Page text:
Framer initially appealed to a niche market for a small group of designers; they’re now targeting every designer, engineer and product manager for a subscription, to get them all on the same platform. But how would they ensure that their audience pays a price equivalent to the value they were getting from Framer?
Experimenting with pricing
Framer’s journey exemplifies pricing iteration; they’ve optimized their pricing by having an experimentation mindset. Beginning as a desktop app sold for a one-time price of $150, customers would happily pay the same amount for each major version. One-time pricing has been the standard model for most apps, but the more your product delivers value to people, the higher you can price it according to how much people would pay for that value. This change is something we’ve discussed in our pricing guide.
What propelled Framer forth was its pricing strategies, this was done through moving to a monthly subscription model, which signaled its change into a SaaS business. Going from a one-time $15-a-month product. Framer is clearly ahead of the curve as by 2020 80% of software vendors will offer subscription-based business models, Gartner has found.
Over the course of a year, it went through four or five different pricing iterations. This change also widened the potential customers for its product: could they sell to teams? What about enterprise customers? What extra features could bring in an additional income for the company? How could product features be increased to sell to with these new audiences? After pulling off a major pricing model change, Framer now needed to mobilize their audience to maintain momentum.
Launch hype by leveraging your community
A recent marketing innovation from Framer’s growth team was the launch of its waitlist to download Framer X, their latest update. You could jump the queue by recommending Framer to more people. This waitlist led to Framer’s biggest advocates sharing their passion for the product to their like-minded friends and social followers. Framer learned that if there’s already enough hype, then using a waitlist can build it further. A waitlist is more of a hype-accelerator than a hype-creator - you need to have that excitement already there.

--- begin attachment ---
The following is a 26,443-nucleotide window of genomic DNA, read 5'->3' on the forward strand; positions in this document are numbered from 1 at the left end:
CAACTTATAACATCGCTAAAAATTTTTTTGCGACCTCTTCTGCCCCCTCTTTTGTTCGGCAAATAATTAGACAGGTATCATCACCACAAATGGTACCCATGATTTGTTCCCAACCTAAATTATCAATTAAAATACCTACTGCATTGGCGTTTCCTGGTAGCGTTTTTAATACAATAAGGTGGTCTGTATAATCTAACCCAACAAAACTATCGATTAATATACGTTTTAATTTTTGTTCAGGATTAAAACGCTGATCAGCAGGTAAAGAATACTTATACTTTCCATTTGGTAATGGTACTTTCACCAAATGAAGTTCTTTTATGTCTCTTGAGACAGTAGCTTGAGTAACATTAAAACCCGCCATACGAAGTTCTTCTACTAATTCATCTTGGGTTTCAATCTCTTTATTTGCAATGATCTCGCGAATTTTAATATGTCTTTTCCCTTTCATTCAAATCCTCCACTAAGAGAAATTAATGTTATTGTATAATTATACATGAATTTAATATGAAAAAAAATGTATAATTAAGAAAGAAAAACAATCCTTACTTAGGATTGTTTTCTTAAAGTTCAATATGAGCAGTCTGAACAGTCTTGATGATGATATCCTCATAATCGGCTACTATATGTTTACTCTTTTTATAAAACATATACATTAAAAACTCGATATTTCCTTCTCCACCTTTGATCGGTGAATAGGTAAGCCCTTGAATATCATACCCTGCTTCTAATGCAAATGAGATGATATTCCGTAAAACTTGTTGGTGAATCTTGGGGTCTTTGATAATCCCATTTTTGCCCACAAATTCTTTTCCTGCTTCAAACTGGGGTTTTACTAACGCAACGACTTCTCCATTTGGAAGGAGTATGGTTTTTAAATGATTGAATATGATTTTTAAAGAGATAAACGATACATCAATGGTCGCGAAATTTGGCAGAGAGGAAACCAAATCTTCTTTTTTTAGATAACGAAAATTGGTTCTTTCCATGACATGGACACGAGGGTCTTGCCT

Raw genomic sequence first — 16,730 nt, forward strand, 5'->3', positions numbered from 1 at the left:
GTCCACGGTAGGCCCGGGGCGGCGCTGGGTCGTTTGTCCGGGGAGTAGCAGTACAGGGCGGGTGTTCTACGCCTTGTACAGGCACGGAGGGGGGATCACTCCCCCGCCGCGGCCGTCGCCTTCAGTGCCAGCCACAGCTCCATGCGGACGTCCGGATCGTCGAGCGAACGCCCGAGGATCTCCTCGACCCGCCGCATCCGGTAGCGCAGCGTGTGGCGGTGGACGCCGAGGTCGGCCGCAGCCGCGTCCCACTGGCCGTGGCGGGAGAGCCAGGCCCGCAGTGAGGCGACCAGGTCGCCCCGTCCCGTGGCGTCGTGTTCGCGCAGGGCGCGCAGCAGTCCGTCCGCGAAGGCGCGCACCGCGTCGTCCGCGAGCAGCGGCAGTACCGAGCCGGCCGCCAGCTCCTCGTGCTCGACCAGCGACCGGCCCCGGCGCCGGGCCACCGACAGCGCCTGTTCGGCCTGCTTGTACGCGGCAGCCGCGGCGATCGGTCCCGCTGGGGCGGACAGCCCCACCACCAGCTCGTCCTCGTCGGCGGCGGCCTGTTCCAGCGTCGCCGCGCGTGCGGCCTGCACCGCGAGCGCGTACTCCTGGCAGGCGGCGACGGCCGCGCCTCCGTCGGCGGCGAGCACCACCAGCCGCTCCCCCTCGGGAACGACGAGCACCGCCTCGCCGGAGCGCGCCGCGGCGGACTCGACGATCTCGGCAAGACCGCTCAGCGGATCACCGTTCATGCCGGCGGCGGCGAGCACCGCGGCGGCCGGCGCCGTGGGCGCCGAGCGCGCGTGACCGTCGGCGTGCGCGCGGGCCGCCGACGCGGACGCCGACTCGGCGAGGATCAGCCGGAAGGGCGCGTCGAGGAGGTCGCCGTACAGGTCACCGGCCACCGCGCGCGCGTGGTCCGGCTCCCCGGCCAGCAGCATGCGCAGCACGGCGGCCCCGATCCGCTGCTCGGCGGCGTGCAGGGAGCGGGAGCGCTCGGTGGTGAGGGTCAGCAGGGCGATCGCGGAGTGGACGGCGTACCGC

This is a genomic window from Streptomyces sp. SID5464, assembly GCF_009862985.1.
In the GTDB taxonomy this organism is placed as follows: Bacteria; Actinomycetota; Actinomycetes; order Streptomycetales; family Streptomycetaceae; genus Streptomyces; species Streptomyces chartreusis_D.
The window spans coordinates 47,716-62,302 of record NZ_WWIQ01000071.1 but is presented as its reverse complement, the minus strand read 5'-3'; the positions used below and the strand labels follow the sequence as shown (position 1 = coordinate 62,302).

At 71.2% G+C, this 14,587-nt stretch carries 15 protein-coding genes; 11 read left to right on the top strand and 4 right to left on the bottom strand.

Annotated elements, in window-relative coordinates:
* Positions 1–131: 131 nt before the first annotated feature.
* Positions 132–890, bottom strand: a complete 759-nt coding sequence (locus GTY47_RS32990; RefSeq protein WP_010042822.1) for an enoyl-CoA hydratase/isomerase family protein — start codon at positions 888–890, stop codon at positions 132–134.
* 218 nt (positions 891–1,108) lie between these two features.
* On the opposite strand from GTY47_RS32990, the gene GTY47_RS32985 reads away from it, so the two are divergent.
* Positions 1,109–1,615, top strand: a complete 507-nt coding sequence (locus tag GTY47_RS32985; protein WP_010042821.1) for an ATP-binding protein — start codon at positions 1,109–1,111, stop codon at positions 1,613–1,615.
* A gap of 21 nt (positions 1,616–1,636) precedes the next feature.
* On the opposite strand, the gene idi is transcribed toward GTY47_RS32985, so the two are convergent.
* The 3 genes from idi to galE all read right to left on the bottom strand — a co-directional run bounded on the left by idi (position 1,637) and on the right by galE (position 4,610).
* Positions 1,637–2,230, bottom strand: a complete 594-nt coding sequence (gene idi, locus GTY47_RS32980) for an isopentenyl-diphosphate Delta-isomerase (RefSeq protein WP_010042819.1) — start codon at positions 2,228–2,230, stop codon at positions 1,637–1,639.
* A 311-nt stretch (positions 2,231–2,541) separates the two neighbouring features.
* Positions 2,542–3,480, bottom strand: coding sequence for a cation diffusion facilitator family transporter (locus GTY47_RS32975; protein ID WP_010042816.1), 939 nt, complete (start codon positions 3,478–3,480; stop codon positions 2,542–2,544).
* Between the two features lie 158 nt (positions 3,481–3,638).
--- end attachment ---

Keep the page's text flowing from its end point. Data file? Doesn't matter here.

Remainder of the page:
Framer’s ability to cultivate a sustainable community, that encourages and educates its other members using the product is one of its many strengths. At this stage in its growth, it learned that different social channels could represent different things to its audience. In its Facebook group, people ask questions or advice on how to use the product or help on its designs. The community itself takes time to answer questions and help other people. Whereas on Twitter it’s focused on the product; people aren’t asking specific questions on there about their personal designs.
Rather than have a designated community manager, everybody at Framer checks their social channels every day, to reach out and answer as many questions as possible. The benefit of such an approach that the company is directly connected to the daily questions their audience is asking.
Recent funding and Framer’s next steps
Framer has reached another milestone in raising $24 million in Series B funding, bringing their funding total to $33 million. It has grown fast over these five years from just two people to a team of 48. Framer has done this through a mix of opening up its product to a wide variety of customers, relishing the opportunity to sell to enterprise businesses by offering features that suit their needs and offers tried and tested prices to justify the implementation of these new features. By learning to build on its current audience’s needs as well as plan for future expansions, Framer’s designs for success are just getting started.
Framer uses Paddle to power its checkout. We’ve helped them to optimize with pricing experiments, as well as consulting with them on selling to larger businesses.